The total number of discharged from hospital was 92 (40.0%), lower in the remdesivir group (58/153, or 37.91%) than in the placebo group (34/77, or 44.16%). This reversal from the previous data review worried the DSMB. Less optimistic than before, DSMB examined the 6-category clinical scale data, which were also disappointing in the following sense, as shown by the stratified distribution at Day 21 (bar chart, Fig. 11; other bar charts on earlier days were also examined by DSMB but omitted here), as well as by the dynamic “radar” graphs of the stratified WMW rank-sum tests at Days 10, 14, 21, and 28 (Figs. 12, 13, 14, 15, respectively; other graphs on earlier days were also examined by DSMB but omitted here). Rather than maintaining in the favorable region on the “radar” screen, Day 14 rank-sum test Z-value seemed moving downward. Moreover, rather than strengthening the Day 14 result, Day 21 and Day 28 tests seemed moving away from favorable region for remdesivir. For the first time, the eDMC system, at the request of the DSMB from the last meeting, displayed the TTCI’s Kaplan–Meier plot (without p-value); the median TTCI was about 23 days versus 24 days for the remdesivir and placebo groups, respectively. The 1-day difference was much lower than the 6-day difference expected in the trial protocol.
Learning from the sponsor that, due to the continuing decline of COVID-19 cases in Wuhan, investigators would not be able to enroll new patients in order to reach the protocol-planned number, DSMB recommended sponsor to consider expanding the study to other cities in China or to other countries. Otherwise, sponsor needs to revise the protocol: (a) change the planned sample size for the declining enrollment reason; (b) cancel the scheduled interim analysis of TTCI; (c) continue the trial till all randomized patients finish their 28 days follow-up; and (d) prepare the final DSMB review meeting at the end of March for the trial with severe cases.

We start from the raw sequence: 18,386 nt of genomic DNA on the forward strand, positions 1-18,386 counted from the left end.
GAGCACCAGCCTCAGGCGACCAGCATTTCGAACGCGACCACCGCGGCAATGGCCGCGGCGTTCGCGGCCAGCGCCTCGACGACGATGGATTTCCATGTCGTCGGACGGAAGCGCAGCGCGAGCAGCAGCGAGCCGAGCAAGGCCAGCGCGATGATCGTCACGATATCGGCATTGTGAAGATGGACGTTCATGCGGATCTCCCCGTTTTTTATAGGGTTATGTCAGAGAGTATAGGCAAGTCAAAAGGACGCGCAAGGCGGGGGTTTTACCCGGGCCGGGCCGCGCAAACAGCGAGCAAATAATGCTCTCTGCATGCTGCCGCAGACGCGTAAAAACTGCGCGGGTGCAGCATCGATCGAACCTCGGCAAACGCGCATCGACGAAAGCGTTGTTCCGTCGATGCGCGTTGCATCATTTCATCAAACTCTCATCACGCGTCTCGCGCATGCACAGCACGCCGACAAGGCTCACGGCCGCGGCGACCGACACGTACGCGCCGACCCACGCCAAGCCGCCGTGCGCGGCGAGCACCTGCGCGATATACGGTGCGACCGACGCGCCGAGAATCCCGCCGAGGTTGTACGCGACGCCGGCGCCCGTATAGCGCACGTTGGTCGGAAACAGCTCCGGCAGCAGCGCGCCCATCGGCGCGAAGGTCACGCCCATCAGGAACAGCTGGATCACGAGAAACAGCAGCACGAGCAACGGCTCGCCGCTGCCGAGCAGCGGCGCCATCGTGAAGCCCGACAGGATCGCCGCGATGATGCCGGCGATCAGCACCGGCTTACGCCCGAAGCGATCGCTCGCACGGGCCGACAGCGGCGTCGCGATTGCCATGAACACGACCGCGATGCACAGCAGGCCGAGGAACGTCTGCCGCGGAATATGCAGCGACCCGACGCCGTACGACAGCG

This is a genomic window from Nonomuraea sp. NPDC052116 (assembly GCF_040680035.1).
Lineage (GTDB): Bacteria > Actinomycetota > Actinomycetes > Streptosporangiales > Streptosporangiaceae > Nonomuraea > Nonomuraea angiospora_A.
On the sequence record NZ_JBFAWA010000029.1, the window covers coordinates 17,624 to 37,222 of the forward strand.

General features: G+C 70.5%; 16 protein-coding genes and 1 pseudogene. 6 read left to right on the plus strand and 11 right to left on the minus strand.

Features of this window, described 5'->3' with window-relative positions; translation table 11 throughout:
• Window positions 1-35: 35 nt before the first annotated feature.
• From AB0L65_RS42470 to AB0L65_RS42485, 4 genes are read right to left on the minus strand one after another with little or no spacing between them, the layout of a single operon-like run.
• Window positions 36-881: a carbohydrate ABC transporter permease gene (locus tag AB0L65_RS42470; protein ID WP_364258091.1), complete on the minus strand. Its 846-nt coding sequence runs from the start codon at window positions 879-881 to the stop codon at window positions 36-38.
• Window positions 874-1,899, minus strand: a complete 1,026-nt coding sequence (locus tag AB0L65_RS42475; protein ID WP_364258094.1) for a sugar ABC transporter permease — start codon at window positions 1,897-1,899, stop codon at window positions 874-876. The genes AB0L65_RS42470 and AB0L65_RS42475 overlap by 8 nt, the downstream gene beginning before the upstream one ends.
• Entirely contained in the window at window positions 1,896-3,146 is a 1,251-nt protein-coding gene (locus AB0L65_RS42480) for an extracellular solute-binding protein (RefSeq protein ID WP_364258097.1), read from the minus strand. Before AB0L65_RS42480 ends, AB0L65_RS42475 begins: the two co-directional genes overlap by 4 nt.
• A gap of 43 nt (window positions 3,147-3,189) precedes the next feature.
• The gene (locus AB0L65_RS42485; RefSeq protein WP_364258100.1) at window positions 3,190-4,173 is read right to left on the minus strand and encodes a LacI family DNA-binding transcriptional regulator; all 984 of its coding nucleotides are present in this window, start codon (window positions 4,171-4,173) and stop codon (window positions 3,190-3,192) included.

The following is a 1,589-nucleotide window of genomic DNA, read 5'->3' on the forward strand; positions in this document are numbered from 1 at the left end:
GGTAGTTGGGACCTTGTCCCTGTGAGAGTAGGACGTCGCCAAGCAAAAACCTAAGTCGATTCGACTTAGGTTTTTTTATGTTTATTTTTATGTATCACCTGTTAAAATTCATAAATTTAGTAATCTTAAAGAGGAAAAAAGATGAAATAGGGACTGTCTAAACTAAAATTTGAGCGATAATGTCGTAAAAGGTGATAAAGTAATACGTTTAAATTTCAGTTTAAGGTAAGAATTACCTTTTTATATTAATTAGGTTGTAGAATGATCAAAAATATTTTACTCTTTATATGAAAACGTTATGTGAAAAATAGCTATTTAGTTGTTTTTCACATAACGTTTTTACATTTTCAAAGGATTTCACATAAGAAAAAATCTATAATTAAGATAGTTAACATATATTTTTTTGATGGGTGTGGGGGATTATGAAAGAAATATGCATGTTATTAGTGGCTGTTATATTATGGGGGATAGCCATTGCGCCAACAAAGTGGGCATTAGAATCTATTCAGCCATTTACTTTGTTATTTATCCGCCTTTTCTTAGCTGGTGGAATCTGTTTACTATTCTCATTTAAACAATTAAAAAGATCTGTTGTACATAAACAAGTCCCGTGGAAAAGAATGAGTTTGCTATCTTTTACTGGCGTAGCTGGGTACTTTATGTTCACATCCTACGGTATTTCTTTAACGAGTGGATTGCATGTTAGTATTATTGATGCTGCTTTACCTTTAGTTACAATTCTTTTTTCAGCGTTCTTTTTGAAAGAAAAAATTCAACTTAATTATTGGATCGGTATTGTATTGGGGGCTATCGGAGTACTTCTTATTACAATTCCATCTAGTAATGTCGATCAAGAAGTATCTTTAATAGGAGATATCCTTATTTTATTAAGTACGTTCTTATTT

Aside: On March 3, 2020, Gilead Science launched two clinical trials of remdesivir [11, 12]. For the moderate cases , the primary endpoint was time to discharge in 5 to 10 days. For the severe cases , the primary endpoint was proportion of participants with normalization of fever and oxygen saturation through Day 14. On March 11, 2020, the World Health Organization declared the rapidly spreading COVID-19 outbreak a pandemic.
The Fifth DSMB Meeting (Fourth And Final Data Review): March 29, 2020
DSMB received information from the sponsor that our last recommendation of revising the protocol of the first trial with severe cases was accepted. Hence, this would be the last DSMB review on the data of the severe cases. The second trial of mild–moderate patients was still too early for analyzing the efficacy data; only baseline and safety data were presented by the CRO. Our focus was still on the severe cases as follows:
There were 237 patients randomized (158 in the remdesivir group and 79 in the placebo group). Only 2 new patients were enrolled from the last DSMB review three weeks ago. Of the 237, 195 (82.3%) completed the study, 1 was still on-going, 35 (14.8%) died, and 6 (2.5%) withdrew for reasons other than death. The 1 on-going patient was to complete the Day 28 follow-up by 4/1/2020.
The intent-to-treat all-cause mortality rate was 24/158 (15.2%) in the remdesivir group and 11/79 (13.9%) in the placebo group, including 2 patients who died after randomization prior to receiving remdesivir and 3 patients died after Day 28 (1 in placebo and 2 in remdesivir group). These rates were lower than the corresponding rates (19.2% vs 25.0%) reported in the trial of lopinavir–ritonavir vs SOC by the same investigator team .